Renewal’s chef Joe Wolfson keeps it simple

Chef Joe Wolfson  of Renewal embraces and values locally sourced ingredients from a flavor viewpoint. Photo by John Robinson Chef Joe Wolfson of Renewal embraces and values locally sourced ingredients from a flavor viewpoint. Photo by John Robinson

By Sam Padgett and Erin O’Hare

Chef Joe Wolfson found renewal in Charlottesville—literally. Renewal, which opened two weeks ago on West Main Street on the ground floor of the Draftsman Hotel, serves as both a culmination of Wolfson’s culinary career and an opportunity to focus his food on simplicity.

Besides an impressive collection of accolades, which includes an appearance on the Food Network’s “Beat Bobby Flay” and being nominated as one of America’s best new chefs by Food & Wine magazine, Wolfson has cooked in fine-dining restaurants across the country.

While it is hard to mention any modern Southern restaurant without mentioning the farm-to-table movement, Wolfson embraces and values locally sourced ingredients from a flavor viewpoint. “Simple food can be the most complex,” he says. “You have nothing to hide behind. If you have great ingredients, all you have to do is let them shine.” 

Wolfson was particularly “choosy” in deciding where to begin his next project, and his selection of Charlottesville was purposeful. For his previous restaurant, Ham and High, located in Montgomery, Alabama, Wolfson picked up his vegetables from nearby farms on the back of his four-wheeler. Even though he has only been in town for a month now, Wolfson’s already begun to incorporate regional ingredients into Renewal’s menu.

The heat is on

Although Renewal chef Joe Wolfson appeared on the Food Network’s “Beat Bobby Flay,” alas, Wolfson did not, in fact, beat the Flaymeister. Wolfson went head-to-head with chef Lee Frank for the honor of throwing down with the renowned chef, but he didn’t advance to the final round. Still, Wolfson says he had a wonderful time on the show.

What you see is what you get, he says. The action happens just as it’s presented—the timer is real and the dishes are composed on the spot.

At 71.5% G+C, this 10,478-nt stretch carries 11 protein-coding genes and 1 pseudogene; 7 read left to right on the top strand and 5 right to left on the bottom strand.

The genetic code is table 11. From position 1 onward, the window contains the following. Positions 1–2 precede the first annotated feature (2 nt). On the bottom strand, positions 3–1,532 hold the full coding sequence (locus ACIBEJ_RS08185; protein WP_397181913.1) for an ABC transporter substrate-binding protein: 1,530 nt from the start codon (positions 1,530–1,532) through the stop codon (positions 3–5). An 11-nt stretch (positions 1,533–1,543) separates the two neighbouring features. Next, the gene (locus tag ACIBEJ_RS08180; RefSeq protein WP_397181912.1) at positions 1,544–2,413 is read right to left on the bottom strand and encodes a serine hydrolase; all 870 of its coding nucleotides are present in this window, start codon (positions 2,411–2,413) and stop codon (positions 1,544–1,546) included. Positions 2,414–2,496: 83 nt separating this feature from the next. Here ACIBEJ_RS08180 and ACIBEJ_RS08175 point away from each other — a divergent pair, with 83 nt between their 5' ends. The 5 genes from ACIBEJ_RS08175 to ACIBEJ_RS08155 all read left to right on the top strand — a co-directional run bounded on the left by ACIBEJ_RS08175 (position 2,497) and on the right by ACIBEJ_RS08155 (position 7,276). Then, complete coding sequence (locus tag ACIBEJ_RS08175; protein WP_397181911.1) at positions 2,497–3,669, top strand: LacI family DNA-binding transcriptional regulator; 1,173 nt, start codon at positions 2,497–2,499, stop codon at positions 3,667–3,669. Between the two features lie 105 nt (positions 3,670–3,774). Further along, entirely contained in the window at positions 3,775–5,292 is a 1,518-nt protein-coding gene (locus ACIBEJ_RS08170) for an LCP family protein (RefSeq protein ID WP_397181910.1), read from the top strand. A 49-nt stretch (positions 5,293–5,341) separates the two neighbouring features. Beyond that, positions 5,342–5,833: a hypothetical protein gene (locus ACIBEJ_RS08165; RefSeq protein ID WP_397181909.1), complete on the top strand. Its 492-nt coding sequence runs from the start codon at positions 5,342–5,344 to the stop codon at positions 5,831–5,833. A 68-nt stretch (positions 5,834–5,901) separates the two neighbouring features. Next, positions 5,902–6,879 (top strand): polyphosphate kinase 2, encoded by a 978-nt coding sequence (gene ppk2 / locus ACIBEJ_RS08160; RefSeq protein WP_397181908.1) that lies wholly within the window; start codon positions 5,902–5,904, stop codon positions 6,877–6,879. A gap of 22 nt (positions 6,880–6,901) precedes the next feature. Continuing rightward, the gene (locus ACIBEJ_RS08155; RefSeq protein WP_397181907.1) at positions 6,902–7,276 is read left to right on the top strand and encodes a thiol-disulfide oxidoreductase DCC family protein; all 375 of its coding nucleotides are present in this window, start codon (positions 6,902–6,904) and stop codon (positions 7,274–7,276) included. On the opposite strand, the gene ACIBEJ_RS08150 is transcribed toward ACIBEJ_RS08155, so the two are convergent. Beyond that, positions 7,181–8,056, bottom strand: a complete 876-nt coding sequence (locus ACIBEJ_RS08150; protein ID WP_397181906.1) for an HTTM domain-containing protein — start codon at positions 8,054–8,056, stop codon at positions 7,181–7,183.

“I felt like I was a middle-schooler performing a play. They really wanted you to perform, and I did just that,” he says, jokingly mentioning the 400 green Skittles he demanded in his rider.

Tasty tidbits

The North Garden Farmers Market (formerly the Red Hill Farmers Market) will have its grand opening from 3 to 7pm on Thursday, June 14, at Albemarle CiderWorks, 2545 Rural Ridge Ln. Manager of the weekly market Kathy Zentgraf (formerly of beloved vegan eatery Greenie’s at The Spot) promises booths of local produce and crafts, some food vendors, a children’s corner “and hello, the cider!”

IX Art Park is getting another tippling tenant with North American Sake Brewery, which is going into the building right underneath Three Notch’d Brewery. For the uninitiated, sake (pronounced sah-kay) is a Japanese rice wine made by fermenting rice that has been polished to remove the bran (the hard, outer layer of the rice grain, under the chaff). No word yet on when the brewery will open—it’s still in the construction phase—but the owners have built a special cedar-lined room to cultivate good koji (the fungus behind Japanese culinary staples such as sake, soy sauce and miso).

Last Friday, Albemarle Baking Company announced via its Instagram account that going forward, all of its breads would be 100 percent organic; in the past, only some of the breads were organic. “We don’t want to eat bread made from wheat that’s been treated with pesticides and you shouldn’t have to either,” the post said.

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